By Dmitry Rodionov (excerpts)
On August 3 in the Verkhovna Rada [parliament] of Ukraine, Nadiya Savchenko began a hunger strike to protest delaying the release of prisoners. “The hunger strike will continue until there is a positive outcome,” she promised reporters a day earlier.
It should be noted that in less than three months since Savchenko returned to Ukraine, she has managed to make a number of controversial statements and initiatives. So, the former volunteer pilot for the punitive Aidar Battalion spoke of the need for direct talks with the leaders of the Lugansk and Donetsk People’s Republics, offered to abandon anti-Russian sanctions, advocated legalization of economic relations with the Donbass, and even called on the government to “apologize to the mothers who lost their children on both sides of the conflict – otherwise the war will not stop.”
The statements by the People’s Deputy can be considered outrageous only in terms of the “post-Maidan discourse” dominant in Ukrainian society. From the point of view of common sense, you can describe what Savchenko suggests as the only way out of the protracted Ukrainian crisis. However, “post-Maidan discourse” is not simply dominant, but the only one permitted in today’s society. Not surprisingly, some of Savchenko’s recent fans immediately turned against her, and some politicians have even called for depriving her of the title of Hero of Ukraine and her parliamentary mandate, alleging that she is “the Kremlin’s Trojan horse.”
Savchenko said there is a need for political change in the country. In particular, she expressed the need for reform of the dictatorship. According to her, it is necessary to change the powers of the president, the structure of the country, rewrite laws to act for the people, and fight corruption. She has also repeatedly declared her readiness to become president or minister of defense of Ukraine.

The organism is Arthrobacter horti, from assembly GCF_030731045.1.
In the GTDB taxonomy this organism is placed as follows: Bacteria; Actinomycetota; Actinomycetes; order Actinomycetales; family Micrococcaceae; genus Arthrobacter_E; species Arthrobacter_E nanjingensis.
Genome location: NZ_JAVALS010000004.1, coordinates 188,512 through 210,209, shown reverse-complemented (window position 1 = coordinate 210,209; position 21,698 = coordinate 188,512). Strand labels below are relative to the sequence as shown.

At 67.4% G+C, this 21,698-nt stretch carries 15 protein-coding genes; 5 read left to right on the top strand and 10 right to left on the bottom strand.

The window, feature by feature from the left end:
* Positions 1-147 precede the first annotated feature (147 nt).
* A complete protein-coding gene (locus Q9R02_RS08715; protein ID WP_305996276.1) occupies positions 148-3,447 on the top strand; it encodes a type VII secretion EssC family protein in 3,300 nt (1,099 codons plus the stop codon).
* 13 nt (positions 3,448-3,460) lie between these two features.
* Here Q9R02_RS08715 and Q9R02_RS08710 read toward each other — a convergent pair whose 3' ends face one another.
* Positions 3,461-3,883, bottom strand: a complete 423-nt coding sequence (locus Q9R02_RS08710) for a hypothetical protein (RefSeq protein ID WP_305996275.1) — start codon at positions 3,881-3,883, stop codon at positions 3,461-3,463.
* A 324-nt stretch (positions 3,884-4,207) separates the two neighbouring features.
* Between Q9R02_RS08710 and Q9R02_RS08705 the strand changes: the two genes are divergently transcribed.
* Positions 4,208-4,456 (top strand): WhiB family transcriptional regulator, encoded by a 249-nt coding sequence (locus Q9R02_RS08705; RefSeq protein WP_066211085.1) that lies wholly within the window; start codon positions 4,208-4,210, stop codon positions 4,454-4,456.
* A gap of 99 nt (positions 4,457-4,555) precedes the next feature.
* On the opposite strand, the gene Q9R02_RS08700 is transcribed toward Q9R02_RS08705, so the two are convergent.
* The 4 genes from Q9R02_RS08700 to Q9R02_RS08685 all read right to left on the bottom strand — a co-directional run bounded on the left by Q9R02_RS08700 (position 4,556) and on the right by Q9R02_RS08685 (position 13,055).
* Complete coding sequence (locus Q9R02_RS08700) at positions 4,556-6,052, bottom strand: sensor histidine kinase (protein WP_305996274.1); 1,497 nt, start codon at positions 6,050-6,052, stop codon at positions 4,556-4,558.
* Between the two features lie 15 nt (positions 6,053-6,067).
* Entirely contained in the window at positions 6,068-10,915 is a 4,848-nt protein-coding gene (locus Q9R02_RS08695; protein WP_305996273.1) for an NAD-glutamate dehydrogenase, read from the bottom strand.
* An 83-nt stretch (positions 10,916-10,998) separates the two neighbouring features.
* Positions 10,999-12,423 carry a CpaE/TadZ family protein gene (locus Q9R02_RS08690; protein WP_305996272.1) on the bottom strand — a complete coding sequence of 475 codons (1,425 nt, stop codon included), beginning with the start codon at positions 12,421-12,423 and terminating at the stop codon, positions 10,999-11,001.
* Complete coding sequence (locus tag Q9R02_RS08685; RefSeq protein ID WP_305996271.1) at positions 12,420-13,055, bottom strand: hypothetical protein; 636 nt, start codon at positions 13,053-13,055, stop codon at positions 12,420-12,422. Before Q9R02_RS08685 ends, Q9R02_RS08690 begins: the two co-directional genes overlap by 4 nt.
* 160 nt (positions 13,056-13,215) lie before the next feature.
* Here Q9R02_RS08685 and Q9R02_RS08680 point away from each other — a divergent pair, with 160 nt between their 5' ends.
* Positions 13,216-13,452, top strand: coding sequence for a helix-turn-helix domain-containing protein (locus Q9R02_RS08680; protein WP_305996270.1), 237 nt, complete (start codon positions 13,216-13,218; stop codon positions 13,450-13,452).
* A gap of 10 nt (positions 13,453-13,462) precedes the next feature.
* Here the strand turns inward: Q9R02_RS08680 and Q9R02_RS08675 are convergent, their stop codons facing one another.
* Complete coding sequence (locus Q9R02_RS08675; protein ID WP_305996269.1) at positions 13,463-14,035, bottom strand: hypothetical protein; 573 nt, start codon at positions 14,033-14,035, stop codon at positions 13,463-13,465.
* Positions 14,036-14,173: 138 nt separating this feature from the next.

Savchenko’s statements sharply contradict many growths which Maidan left on the political life of the country. At the same time, they do not go beyond “post-Maidan discourse,” according to which the Yanukovych government was criminal, his overthrow was a “revolution of dignity,” while Russia is the “aggressor, which illegally annexed Crimea” and is “leading a war against Ukraine in the Donbass.” However, her statements are a response to the popular desire for a complete reboot of the current authorities. …
Alexey Albu: Any statements made by politicians are aimed at attracting supporters or worsening, in varying degrees, the reputation of their opponents. Savchenko is no exception, like any politician who seeks power.
As for whether she herself will become an alternative to the current government – it’s too early to say, but every day she scores political points. To the politically aware, it’s obvious that Savchenko is trying to separate herself from the explicit far-right segment of society, and attempts to flirt with political opponents of the anti-fascist and pro-Russian camp. Yes, what Savchenko says today is not comforting to the political elite of Ukraine. But her statements are quite successfully enhancing her popularity, while not rejecting the ideas for which she fought in the East.
Dmitry Rodionov: How great is the pressure in Ukrainian society to reboot the regime?